The presidential hopeful has called for the FBI's director to "put it all out on the table." But her rival used the latest development in the email scandal to shore up support, saying she committed "illegal actions."
US Democratic presidential candidate Hillary Clinton on Saturday lashed out at the head of the Federal Bureau of Investigation (FBI), describing his actions the day before as "deeply troubling."
FBI Director James Comey on Friday sent a letter to lawmakers, stating that the bureau "learned of the existence of emails that appear to be pertinent to the investigation" into Clinton's use of a private server during her tenure as state secretary.
"I agreed that the FBI should take appropriate investigative steps designed to allow investigators to review these emails to determine whether they contain classified information, as well as to assess their importance to our investigation," Comey added in the letter.
However, the senior law enforcement official did not provide details about the emails and whether they were previously reviewed in an ongoing probe of Clinton's private servers.
The Justice Department reportedly advised the FBI against telling Congress about the developments in the Clinton case, a government official told The Associated Press on Saturday.
Officials in the Justice Department concluded that Comey's letter could be inconsistent with a department policy which directs against actions which could be viewed as affecting the election or helping a candidate, the official said.
"It is pretty strange to put something like that out with such little information right before an election," Clinton told supporters at a rally in the swing state of Florida.
"It's not just strange, it's unprecedented and it's deeply troubling because voters deserve to get full and complete facts," she added.
'On the table'
The Democratic presidential hopeful has called on Comey to "put it all out on the table" by clarifying information concerning the newfound emails, and confirming whether they are duplicates already reviewed by the federal law enforcement body.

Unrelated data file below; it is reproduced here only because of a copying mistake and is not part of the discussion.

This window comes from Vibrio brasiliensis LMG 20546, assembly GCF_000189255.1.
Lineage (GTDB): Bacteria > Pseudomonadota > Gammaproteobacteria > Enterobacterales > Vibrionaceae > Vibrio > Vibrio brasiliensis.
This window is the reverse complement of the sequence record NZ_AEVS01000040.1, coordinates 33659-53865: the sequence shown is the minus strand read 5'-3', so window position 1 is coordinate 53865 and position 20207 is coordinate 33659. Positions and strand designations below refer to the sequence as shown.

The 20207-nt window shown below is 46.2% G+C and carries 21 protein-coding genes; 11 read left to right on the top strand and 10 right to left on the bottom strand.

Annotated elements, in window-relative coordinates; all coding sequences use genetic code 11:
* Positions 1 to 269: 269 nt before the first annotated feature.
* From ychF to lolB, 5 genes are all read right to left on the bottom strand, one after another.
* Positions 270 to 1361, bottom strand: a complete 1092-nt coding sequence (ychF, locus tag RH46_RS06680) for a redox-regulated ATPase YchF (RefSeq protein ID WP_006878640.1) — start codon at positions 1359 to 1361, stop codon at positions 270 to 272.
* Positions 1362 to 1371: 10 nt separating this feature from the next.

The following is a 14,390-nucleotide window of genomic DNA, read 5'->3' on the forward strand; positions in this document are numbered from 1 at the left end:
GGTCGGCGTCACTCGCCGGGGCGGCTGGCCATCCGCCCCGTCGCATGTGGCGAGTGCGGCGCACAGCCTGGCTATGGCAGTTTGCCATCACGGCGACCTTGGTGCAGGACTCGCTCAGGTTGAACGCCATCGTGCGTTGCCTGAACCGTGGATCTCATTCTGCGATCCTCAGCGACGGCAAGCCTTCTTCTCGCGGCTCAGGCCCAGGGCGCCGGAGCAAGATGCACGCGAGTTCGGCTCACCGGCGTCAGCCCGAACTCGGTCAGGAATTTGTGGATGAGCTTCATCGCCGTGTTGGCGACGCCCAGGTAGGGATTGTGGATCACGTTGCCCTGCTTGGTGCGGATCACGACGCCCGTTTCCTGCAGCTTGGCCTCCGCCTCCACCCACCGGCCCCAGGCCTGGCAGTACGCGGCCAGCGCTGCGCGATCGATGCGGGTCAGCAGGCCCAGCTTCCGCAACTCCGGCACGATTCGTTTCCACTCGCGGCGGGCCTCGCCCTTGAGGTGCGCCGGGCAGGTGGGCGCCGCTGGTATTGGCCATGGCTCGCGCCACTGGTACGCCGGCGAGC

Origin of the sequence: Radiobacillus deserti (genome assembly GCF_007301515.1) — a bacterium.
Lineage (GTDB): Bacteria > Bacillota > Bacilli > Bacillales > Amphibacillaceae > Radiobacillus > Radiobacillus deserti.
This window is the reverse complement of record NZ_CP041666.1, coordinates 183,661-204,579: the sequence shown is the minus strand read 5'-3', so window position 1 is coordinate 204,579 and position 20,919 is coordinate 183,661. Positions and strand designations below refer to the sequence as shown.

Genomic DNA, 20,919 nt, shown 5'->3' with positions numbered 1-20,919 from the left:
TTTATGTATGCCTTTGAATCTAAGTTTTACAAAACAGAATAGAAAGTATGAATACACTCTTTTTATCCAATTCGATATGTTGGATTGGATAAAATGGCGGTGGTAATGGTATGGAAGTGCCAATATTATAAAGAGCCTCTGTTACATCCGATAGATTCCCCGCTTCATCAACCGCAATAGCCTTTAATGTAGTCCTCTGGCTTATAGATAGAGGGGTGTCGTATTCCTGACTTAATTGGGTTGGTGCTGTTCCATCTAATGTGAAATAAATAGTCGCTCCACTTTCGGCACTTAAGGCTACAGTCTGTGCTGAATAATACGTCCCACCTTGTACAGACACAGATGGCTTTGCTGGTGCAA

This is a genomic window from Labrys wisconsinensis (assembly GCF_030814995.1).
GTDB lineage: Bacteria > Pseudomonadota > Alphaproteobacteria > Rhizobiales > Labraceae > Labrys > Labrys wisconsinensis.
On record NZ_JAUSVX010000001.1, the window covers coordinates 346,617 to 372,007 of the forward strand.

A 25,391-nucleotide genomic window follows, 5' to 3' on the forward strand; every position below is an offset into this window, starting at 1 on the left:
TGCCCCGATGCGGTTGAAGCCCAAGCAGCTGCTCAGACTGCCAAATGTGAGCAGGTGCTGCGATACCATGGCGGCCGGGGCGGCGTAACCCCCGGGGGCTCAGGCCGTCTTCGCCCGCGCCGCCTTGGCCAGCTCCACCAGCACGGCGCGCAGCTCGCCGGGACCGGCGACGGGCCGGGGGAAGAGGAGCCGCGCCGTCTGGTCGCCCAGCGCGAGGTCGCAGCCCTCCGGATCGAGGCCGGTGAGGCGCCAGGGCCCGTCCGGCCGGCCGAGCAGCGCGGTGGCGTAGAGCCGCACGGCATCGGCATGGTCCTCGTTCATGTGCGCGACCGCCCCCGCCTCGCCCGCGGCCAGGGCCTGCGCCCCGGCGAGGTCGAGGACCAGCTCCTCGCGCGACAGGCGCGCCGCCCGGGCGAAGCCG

On Sunday, US Secretary of State John Kerry said that neither he nor his department had been contacted by the FBI over the latest investigation into Clinton's emails.
"By the way, obviously as an American citizen - not to mention as a former nominee of the party - there's a lot I'd love to say about what has been going on. But I can't and I'm just going to remain out of this," Kerry said during a visit to Ireland.
The US newspaper "The New York Times" (NYT) reported that the emails had not been sent or received by Clinton, citing officials close to the investigation.
The emails had been discovered during a separate investigation of former Congressman Anthony Weiner, the estranged husband of top Clinton aide Huma Abedin, sources told the NYT.
Trump's last stand
Meanwhile, Republican presidential hopeful Donald Trump lauded the latest development in Clinton's email probe, arguing that it proved she could not be trusted with the presidency.
"Her criminal action was willful, deliberate, intentional and purposeful," said Trump. "Hillary set up an illegal server for the obvious purpose of shielding her illegal actions from public disclosure and exposure."
Despite Trump's assertion, the FBI did not recommend criminal prosecution in July, when Comey announced the results of the bureau's investigation.
However, the real estate tycoon on Friday called Clinton's use of a private server as state secretary "the biggest scandal since Watergate."
rs, ls/jm (AP, AFP, Reuters)